Language: Altai (Turkic language group)
Location: Repulic of Altai, Kemerovo Region (Russia)
Religion: Orthodox Christians / Shamanism / Tibetan Buddhism / Evangelical Christians
4 Gospels (1910, reprint IBT 1975);
Jesus-Friend of Children (1997);
Children's Bible (2002);
New Testament (2003);
Altai. “Golden Mountains” is a possible word origin for the name Altai. Currently, it seems an appropriate designation since the mining of gold and iron constitutes an important industry for the people who live in the Altai republic, a region in the Russian Federation, which shares borders with China and Mongolia. The mining industry, however, only arose since the 1920s and 30s when the region was collectivized and the nomadic life-style of the people transformed into a settled one. Historically speaking, the Altais have been engaged in more traditional activities since ancient times such as raising livestock, hunting, fishing, and gathering wood in the nearby forests.
Today, the Altais are nominally Orthodox Christians, but their faith is mixed with elements of Shamanism and awidespread practice of ancestor worship. Many people bring their children to church to be baptized, but most lack any real knowledge of the Christian faith due to the lack of biblical texts in their native language until recent times (87% of Altais regard Altai as their mother tongue).
Bible translation into the Altai language was initiated by the Orthodox Church before the Russian Revolution resulting in the printing of the Four Gospels in 1912IBT took up translation work again after perestroika in the early 1990s, utilizing the skills of a well-known Altai writer as translator. The first ever Altai New Testament was published in 2003 and was well received at its presentation. Later on, however, under the pretext of fighting cults, all religious literature was confiscated from the public libraries of Altai. The NT was among the books that disappeared without a trace. In distant mountain villages where people did preserve copies of the book, its language appeared too difficult for them to read.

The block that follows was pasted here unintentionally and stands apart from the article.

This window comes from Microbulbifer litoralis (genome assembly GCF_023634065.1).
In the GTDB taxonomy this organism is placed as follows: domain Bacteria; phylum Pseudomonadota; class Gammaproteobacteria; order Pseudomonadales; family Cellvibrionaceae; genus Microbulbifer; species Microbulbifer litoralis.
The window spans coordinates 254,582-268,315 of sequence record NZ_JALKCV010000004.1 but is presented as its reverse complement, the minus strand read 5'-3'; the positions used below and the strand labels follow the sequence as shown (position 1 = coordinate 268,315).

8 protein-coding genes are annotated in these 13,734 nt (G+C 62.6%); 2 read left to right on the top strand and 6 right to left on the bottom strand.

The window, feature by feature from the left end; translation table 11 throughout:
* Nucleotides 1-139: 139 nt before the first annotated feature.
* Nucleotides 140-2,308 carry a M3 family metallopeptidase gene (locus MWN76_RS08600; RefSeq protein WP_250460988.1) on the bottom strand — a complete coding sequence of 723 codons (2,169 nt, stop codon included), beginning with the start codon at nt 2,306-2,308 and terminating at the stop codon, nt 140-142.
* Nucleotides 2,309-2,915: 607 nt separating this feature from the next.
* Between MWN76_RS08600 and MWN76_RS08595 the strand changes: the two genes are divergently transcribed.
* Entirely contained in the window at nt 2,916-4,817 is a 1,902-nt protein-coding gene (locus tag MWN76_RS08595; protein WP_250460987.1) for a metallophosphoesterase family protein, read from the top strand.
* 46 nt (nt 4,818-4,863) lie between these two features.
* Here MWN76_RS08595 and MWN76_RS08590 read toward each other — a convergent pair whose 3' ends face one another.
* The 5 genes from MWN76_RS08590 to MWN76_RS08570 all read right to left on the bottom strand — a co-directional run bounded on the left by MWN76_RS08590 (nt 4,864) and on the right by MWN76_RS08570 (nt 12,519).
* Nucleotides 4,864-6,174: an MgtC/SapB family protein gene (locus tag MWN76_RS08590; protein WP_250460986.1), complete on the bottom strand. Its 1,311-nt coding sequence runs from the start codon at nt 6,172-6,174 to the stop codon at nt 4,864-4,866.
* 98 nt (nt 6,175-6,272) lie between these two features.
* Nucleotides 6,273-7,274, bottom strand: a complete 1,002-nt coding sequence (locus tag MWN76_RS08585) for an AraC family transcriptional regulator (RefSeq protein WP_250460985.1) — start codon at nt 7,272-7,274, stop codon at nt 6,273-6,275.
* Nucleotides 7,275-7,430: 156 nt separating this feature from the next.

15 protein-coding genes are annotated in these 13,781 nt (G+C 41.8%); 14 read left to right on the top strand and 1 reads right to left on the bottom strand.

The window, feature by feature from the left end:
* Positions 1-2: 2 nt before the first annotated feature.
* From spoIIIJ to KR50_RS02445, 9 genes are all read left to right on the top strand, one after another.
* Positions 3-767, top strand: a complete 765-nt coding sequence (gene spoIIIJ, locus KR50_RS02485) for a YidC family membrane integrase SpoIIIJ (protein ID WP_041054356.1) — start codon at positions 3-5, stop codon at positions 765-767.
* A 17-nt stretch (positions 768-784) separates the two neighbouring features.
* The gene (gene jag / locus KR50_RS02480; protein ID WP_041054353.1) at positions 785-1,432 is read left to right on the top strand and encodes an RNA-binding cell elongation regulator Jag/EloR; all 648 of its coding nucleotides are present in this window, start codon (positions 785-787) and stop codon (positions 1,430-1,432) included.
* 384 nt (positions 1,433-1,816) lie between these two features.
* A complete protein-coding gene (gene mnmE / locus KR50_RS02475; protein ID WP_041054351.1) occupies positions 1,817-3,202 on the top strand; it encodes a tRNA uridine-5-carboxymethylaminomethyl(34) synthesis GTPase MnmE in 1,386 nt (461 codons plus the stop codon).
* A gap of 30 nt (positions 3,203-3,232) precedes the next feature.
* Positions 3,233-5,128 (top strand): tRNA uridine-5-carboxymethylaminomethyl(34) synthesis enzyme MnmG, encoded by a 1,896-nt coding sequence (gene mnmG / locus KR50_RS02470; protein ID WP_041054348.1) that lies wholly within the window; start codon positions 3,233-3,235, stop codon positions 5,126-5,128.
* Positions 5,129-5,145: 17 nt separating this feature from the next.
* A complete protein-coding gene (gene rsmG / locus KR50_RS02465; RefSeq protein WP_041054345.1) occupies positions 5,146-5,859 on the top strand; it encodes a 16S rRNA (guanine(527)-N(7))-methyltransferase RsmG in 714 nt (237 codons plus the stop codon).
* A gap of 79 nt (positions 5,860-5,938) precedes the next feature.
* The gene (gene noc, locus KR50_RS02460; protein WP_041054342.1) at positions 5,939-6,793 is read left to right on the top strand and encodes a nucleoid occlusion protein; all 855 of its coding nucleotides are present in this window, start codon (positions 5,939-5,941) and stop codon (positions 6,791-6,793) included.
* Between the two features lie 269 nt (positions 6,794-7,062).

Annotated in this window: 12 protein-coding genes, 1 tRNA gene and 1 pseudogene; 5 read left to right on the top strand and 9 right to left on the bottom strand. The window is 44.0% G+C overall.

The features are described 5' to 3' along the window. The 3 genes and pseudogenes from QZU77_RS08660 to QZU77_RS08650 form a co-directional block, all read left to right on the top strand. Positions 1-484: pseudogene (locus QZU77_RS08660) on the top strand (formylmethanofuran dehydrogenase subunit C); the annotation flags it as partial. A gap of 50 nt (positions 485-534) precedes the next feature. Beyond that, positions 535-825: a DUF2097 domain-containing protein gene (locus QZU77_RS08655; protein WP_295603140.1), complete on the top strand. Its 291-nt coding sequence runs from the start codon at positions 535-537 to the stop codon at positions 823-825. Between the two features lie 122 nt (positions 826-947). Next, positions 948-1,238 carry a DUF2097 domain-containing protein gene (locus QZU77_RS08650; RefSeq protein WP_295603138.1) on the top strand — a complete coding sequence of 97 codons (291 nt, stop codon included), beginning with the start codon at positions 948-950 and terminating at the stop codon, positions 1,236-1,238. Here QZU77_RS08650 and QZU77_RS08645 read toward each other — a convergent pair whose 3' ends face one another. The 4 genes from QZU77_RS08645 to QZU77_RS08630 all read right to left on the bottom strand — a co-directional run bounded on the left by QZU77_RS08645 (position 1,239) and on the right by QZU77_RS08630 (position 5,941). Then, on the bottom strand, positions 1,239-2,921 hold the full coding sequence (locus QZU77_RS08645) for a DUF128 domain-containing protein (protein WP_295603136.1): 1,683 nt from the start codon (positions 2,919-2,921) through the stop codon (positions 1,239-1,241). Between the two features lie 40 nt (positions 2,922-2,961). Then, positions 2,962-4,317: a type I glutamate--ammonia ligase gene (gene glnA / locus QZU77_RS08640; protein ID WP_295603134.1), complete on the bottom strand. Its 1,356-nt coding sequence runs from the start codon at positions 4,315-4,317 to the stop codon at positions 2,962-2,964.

Revision. Then some local Evangelical Christians expressed a desire to revise the language of the published NT into a more colloquial form in order to make it easier for ordinary people to understand, especially those in distant villages. Many modifications were made as a result of comprehension testing, both among Christians of different denominations and professional scholars. All Christians and scholars interested in the revision of the Altai NT had a chance to participate in joint work on the most difficult passages and key terms with the IBT team. Consequently, many new translation solutions emerged while old misunderstandings diminished.
In late 2013 Faith comes by Hearing Ministries produced an audio recording of the revised NT, which will be made available in 2014.
IBT needs your support to publish the revised NT as a diglot edition with the Russian Bible text in a parallel column. This publication will help Altai readers to better understand the Word of God and will help both Altai and Russian church members in mixed congregations to use the book during worship.
Your donation of $12 will allow the preparation for publication and print and deliver 1 copy of the New Testament in Altai and Russian to the reader